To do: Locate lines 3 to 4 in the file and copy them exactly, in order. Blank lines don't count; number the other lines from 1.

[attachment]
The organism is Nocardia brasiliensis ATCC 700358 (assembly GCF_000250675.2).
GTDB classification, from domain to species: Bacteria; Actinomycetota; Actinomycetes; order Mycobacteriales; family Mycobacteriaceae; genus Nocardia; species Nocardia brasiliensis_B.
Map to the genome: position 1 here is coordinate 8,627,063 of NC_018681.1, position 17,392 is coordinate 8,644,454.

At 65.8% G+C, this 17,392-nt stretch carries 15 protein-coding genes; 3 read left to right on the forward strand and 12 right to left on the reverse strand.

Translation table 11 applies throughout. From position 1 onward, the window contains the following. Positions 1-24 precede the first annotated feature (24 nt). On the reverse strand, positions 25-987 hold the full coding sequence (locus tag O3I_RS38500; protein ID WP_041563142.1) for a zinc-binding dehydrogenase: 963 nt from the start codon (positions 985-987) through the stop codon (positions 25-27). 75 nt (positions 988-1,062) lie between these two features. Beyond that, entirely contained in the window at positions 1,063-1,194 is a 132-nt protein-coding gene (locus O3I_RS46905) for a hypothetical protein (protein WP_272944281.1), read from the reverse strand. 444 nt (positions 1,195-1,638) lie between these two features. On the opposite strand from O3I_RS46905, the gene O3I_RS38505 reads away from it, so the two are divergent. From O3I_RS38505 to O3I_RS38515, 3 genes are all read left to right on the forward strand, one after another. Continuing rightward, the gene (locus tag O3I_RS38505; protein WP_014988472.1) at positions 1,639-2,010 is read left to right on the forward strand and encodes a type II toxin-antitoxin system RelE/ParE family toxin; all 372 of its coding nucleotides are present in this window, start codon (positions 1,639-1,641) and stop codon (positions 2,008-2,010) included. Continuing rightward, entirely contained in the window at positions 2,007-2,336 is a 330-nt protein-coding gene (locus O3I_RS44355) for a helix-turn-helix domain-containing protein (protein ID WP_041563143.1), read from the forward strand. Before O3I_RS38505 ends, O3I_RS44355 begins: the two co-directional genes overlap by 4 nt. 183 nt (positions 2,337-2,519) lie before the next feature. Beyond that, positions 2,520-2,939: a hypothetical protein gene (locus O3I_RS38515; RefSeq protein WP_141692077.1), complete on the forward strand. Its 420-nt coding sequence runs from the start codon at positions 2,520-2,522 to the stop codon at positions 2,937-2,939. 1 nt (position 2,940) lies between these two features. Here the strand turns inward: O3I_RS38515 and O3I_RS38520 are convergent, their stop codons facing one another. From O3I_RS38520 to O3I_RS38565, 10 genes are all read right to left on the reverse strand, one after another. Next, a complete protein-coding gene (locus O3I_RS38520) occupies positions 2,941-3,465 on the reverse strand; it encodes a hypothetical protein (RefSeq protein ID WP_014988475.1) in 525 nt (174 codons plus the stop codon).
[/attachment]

Map to the genome: position 1 here is coordinate 8,627,063 of NC_018681.1, position 17,392 is coordinate 8,644,454.

At 65.8% G+C, this 17,392-nt stretch carries 15 protein-coding genes; 3 read left to right on the forward strand and 12 right to left on the reverse strand.